Your Going & True Rates
by Brian S. Konradt of BSK Communications
Determining Your Going Rate
You should know how much you want to earn in one year and what you ought
to be charging per hour. This is called your "going rate." You
can figure out your hourly rate — or how much you want to earn per
hour — by using the familiar 60-30-10 rule.
Commercial freelance writers spend 60 percent working on projects and
assignments, 30 percent of their time marketing, and 10 percent doing
administrative work, like sending out invoices, doing bookkeeping
duties, etc. Suppose you'll be working eight hours a day, five days a
week. Since 60 percent of eight hours is four hours and forty-eight
minutes, you will be working about 25 billable hours a week.
To figure out your hourly rate, follow this example: 50 weeks (in one
year) x 25 billable hours per week=1,250 billable hours per year.
Let's say you want to earn $65,000 in a year. Divide $65,000 by 1,250
billable hours. You come up with $52 per hour.
This means, in order to earn $65,000 in one year, you'll probably charge
$52 per hour for your time. The average gross income of an established
commercial freelancer is between $50,000 and $85,000. If you want to
earn $50,000 in one year, you'll probably charge $40 an hour for your
time. I say "probably charge $40 an hour" because you can also
charge less per hour and put in more billable hours during the day. Or
you can charge $40 an hour, work less hours, and have a second source of
income, such as seminar-speaking, writing articles and books, or doing
other consulting-related work.
Another way to figure out your going rate is to decide how much you are
committed to earning this year. Let's say you want to earn $65,000 in
one year. You'll be working about 2,000 hours a year.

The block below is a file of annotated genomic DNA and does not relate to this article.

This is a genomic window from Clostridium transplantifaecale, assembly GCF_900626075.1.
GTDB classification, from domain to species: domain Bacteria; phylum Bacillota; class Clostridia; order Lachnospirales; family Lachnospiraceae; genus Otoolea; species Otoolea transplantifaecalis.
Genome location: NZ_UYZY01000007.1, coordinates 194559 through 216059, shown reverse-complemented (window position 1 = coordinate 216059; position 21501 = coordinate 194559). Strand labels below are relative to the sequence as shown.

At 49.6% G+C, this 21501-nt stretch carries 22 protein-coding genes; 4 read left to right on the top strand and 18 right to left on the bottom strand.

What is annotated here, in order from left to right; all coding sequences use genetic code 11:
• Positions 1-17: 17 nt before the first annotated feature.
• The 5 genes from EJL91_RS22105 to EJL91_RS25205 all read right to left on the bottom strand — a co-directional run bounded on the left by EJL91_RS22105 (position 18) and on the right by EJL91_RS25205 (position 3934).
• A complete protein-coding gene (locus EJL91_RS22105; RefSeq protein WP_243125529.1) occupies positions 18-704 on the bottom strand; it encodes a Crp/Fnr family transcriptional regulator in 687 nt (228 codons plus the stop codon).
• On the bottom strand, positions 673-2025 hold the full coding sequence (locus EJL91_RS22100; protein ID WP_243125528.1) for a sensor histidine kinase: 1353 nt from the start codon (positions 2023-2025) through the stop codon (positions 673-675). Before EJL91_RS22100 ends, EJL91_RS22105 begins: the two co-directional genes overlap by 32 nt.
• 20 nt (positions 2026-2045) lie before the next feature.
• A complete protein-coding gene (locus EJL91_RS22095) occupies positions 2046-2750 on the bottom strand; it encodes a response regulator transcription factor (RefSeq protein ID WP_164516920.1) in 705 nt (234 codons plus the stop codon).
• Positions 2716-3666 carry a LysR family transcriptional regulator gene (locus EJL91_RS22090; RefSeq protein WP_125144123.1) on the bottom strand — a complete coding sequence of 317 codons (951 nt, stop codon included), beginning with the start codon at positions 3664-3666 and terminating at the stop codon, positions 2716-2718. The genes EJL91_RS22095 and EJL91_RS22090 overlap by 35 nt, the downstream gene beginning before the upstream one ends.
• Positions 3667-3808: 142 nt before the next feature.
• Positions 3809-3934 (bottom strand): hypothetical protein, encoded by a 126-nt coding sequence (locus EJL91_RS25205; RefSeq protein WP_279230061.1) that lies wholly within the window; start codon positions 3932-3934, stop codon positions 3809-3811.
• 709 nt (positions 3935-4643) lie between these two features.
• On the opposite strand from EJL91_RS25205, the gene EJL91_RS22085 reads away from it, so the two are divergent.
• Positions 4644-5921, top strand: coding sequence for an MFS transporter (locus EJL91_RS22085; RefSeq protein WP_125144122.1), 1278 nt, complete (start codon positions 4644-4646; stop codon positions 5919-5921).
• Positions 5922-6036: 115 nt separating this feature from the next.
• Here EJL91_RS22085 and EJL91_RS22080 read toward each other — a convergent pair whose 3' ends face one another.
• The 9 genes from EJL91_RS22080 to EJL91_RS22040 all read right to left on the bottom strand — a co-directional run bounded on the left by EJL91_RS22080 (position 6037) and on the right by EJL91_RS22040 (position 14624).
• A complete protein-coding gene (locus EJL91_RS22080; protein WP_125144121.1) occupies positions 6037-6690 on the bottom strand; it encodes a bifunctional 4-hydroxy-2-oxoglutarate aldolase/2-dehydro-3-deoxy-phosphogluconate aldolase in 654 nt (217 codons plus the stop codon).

Step 1: Multiply 2,000 hours by 40% (non-billable) marketing and
administrative work combined. This equals 800.
Step 2: Subtract 2,000 - 800. This equals 1200. This means you'll
probably be working 1,200 billable hours a year.
Step 3: Divide $65,000 by 1,200 hours. The answer is 54. This
means you'll probably be charging $54 per hour to earn $65,000 in a
year. Notice how similar this answer is to the answer from the 60-30-10
rule. Both processes are similar.
Determining Your True Rate
As you plan out how to start and manage your business, you must figure
in your overhead; these are costs of social security, health care, paid
vacation days, paid sick days, and what it'll cost to run your business
on a daily basis. Your overhead also includes costs of marketing on a
continuous basis. All of these "hidden" costs are a
pain-in-the-neck and generally take out at least between 15-30 percent
of what you expect to earn in one year. It's almost impossible to figure
out your overhead the first year you're in business; to figure out an
accurate overhead, you'll need to rely on information from the previous
year. However, keeping a daily account book will help you assess your
costs on a continuous basis. Overhead, if you're not careful with your
expenses, can drain your business.
If you expect to earn $50,000 in one year, your profit then is ($50,000
- 30% overhead) $35,000. This means that your "true" hourly
rate is really ($40 an hour - 30%) $28.00.
In order to make $50,000 as your True rate in one year, you'll
"probably charge" $52.00 per hour for your time, instead of
$40 an hour.
The best way to figure out what it'll cost you to run your business and
what you might be paying for self-employment tax and health insurance is
to call up your local Small Business Association for a free
consultation. You can also visit your local accountant for professional
advice. Once you have this information, it's necessary to begin a
thorough, specific business plan and to record all expenses in a ledger
or a software program (I use QuickBooks), updating it at least once a
week. THE END